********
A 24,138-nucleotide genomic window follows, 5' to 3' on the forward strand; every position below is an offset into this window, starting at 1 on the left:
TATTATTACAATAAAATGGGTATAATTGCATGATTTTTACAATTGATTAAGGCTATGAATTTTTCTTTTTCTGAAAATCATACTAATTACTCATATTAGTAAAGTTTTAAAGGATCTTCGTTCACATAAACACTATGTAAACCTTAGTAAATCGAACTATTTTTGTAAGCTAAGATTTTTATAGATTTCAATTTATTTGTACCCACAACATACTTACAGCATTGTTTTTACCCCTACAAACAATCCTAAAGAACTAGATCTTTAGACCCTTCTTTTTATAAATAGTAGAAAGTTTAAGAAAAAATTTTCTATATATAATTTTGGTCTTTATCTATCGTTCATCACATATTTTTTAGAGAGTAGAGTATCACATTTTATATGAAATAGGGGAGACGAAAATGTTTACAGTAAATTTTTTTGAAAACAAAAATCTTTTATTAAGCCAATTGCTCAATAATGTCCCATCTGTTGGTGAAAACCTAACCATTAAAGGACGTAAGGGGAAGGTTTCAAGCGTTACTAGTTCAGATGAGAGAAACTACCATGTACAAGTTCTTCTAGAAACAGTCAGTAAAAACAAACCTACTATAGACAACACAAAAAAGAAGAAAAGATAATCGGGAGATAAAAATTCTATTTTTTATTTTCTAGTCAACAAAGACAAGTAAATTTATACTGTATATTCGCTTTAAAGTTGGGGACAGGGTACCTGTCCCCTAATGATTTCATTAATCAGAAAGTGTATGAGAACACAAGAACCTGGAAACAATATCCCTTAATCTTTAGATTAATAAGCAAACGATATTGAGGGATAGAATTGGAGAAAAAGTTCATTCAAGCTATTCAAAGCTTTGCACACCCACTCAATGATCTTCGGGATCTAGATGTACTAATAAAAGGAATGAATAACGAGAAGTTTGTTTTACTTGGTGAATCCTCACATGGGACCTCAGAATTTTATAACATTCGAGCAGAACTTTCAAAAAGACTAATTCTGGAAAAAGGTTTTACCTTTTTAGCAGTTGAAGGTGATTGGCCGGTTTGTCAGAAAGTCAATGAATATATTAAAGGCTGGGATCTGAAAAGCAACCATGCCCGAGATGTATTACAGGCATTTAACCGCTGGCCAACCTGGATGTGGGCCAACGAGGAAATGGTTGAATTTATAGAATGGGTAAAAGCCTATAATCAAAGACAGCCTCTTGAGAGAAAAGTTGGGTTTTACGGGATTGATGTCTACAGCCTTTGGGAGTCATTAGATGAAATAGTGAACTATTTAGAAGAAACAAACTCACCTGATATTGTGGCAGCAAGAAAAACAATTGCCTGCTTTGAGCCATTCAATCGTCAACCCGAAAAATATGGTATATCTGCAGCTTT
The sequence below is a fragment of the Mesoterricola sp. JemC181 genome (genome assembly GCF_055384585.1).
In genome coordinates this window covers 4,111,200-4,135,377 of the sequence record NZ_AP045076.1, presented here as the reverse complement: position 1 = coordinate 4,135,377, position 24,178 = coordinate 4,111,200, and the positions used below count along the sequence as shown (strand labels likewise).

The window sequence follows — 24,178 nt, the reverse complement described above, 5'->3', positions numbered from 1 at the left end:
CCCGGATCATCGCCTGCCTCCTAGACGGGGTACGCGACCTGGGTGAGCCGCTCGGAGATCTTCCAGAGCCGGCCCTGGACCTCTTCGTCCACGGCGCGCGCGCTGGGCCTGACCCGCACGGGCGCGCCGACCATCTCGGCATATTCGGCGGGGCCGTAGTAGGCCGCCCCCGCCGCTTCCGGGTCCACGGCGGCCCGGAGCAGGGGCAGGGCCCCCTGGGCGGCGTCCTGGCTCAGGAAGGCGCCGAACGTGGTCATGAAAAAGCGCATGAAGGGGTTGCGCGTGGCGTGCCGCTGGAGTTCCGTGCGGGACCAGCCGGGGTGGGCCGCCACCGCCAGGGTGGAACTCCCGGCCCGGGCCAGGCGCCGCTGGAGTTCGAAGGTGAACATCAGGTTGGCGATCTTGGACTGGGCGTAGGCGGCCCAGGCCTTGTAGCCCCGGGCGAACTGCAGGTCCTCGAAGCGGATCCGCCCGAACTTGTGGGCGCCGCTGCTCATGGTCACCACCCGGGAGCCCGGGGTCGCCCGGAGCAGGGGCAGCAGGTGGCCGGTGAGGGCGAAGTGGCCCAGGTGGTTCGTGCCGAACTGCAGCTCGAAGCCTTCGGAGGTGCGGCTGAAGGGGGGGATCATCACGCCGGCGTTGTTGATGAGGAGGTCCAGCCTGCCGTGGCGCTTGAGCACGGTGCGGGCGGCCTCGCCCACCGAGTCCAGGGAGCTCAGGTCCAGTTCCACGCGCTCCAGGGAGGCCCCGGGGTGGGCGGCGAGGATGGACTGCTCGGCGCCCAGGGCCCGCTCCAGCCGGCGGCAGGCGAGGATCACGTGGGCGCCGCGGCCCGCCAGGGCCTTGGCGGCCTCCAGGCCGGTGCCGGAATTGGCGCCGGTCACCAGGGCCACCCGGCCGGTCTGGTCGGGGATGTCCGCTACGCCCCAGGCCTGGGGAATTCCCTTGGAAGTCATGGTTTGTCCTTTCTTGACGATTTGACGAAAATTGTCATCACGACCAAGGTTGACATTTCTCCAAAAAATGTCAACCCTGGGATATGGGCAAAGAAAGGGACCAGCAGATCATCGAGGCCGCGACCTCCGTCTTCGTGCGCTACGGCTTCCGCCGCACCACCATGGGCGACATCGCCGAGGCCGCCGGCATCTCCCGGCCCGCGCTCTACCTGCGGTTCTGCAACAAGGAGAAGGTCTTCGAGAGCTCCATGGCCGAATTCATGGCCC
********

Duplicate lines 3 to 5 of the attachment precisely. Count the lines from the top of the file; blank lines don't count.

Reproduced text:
The sequence below is a fragment of the Mesoterricola sp. JemC181 genome (genome assembly GCF_055384585.1).
In genome coordinates this window covers 4,111,200-4,135,377 of the sequence record NZ_AP045076.1, presented here as the reverse complement: position 1 = coordinate 4,135,377, position 24,178 = coordinate 4,111,200, and the positions used below count along the sequence as shown (strand labels likewise).

The window sequence follows — 24,178 nt, the reverse complement described above, 5'->3', positions numbered from 1 at the left end: